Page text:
In 1971, the year after the infamous killing by the Ohio National Guard of four of its students protesting the U.S. war in Vietnam and Cambodia, Kent State University established its Center for Applied Conflict Management as the university’s original living memorial to the student victims. The center began offering an undergraduate degree in peace and conflict studies in 1973. With more than 1,000 students regularly enrolled in its classes each year, and with six full-time faculty with graduate degrees in peace and conflict studies, it is one of the country’s largest such programs.
Majors in applied conflict management must take nine core courses, including ones on conflict theory, international conflict resolution, nonviolent action, mediation, transitional justice, and gender & power issues, plus an internship with an outside organization. The 33-credit undergraduate degree is completed with two additional applied conflict management electives. The program is designed to give students “a solid background in the theory and skills of conflict management while allowing the flexibility to concentrate in a particular area of professional interest.” A 21-credit minor is also available.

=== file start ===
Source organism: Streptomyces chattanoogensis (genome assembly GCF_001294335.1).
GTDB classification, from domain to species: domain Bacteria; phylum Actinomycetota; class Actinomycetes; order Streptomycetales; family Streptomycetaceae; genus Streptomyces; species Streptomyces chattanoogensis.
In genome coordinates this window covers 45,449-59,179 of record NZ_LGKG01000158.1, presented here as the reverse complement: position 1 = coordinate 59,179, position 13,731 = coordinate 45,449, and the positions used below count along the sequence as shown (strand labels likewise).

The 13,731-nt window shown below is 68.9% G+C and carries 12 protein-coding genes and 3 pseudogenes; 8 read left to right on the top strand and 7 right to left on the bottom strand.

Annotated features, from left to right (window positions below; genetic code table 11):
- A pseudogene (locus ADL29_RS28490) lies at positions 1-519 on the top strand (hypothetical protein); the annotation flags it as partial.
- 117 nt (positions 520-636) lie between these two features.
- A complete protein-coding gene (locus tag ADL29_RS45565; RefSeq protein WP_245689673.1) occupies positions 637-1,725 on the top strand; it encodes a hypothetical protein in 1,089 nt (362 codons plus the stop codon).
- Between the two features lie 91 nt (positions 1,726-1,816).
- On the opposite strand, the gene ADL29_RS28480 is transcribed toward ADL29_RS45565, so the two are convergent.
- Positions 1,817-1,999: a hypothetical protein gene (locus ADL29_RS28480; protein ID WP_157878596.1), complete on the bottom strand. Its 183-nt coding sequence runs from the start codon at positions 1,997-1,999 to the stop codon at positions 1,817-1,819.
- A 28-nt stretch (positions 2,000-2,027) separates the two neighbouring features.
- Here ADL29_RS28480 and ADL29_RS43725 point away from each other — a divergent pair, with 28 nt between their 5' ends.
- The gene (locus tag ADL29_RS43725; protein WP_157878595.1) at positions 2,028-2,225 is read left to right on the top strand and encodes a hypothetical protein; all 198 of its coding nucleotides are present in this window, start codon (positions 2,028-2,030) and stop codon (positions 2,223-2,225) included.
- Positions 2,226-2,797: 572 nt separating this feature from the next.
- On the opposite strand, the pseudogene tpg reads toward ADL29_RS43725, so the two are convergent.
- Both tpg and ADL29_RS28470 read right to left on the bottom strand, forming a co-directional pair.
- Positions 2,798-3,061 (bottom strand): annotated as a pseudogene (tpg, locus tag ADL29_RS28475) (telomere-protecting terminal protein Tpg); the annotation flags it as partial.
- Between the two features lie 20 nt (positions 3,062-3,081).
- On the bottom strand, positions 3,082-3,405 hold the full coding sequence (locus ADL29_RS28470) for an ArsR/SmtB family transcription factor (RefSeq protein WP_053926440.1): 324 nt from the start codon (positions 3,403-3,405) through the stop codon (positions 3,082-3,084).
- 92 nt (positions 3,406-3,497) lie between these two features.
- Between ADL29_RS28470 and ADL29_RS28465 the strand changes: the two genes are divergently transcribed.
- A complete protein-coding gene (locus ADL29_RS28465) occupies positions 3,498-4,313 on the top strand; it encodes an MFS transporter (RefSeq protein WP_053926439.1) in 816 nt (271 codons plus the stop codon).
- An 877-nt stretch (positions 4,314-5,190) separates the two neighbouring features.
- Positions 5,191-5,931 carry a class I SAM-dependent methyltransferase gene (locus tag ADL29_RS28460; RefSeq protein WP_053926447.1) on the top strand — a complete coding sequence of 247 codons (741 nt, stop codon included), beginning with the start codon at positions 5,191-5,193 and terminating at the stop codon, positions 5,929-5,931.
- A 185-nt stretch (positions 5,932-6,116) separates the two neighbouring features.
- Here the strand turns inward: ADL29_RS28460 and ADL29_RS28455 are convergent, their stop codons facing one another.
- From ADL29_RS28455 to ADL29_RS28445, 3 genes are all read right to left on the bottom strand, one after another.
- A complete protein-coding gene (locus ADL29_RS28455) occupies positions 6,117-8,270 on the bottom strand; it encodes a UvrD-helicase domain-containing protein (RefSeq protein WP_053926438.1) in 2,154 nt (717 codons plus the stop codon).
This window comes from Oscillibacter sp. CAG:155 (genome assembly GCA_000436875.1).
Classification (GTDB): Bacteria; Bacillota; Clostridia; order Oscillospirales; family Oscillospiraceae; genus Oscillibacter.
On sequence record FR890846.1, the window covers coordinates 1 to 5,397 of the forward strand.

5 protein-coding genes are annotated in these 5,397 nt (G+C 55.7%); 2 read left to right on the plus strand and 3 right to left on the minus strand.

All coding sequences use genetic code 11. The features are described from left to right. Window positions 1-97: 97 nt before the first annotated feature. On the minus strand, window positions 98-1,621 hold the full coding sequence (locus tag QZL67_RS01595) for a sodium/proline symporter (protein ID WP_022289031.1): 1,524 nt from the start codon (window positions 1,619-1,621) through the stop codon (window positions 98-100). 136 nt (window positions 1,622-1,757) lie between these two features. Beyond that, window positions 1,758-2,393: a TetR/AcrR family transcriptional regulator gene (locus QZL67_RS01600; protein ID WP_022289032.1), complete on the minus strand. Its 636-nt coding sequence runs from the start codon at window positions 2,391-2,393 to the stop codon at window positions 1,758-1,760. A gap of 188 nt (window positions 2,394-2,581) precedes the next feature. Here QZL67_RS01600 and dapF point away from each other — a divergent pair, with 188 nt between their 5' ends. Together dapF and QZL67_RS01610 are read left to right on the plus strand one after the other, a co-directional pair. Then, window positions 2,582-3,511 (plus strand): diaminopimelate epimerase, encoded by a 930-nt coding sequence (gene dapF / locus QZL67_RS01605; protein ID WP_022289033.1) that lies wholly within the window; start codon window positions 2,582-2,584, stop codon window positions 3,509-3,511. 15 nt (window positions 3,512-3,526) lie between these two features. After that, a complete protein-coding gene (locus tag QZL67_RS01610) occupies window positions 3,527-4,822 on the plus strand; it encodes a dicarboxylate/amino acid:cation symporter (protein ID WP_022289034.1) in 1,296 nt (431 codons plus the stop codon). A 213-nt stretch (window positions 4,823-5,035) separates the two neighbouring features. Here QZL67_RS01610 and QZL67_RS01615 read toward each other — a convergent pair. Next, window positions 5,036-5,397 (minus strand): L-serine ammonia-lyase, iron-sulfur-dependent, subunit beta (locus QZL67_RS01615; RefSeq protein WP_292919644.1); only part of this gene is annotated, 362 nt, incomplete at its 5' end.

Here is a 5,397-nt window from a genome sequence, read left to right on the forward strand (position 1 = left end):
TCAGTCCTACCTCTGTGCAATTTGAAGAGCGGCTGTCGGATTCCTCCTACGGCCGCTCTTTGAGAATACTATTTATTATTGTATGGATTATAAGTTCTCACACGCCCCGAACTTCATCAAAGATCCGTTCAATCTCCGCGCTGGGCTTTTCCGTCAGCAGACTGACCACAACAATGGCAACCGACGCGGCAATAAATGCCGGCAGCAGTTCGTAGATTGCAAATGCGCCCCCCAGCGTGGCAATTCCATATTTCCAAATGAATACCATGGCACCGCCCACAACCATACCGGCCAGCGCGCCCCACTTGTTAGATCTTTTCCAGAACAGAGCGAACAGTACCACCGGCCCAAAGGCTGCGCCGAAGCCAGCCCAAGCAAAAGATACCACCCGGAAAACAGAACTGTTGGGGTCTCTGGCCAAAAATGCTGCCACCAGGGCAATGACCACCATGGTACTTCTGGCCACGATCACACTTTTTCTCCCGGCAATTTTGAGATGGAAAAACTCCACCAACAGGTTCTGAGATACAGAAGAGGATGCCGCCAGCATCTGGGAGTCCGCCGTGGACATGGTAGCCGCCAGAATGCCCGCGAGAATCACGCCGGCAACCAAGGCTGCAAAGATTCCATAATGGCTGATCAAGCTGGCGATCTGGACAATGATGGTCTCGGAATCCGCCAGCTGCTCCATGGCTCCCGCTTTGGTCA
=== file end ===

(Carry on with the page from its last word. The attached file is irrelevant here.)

In the fall of 2013, Kent State University also began offering conflict analysis and management as a concentration or track in its political science PhD program. In addition, students wishing a Master’s degree may enroll in the Masters in Liberal Studies, a self-design graduate degree where they can elect conflict analysis and management as one of their foci, taking the many conflict management courses offered in the political science doctoral degree.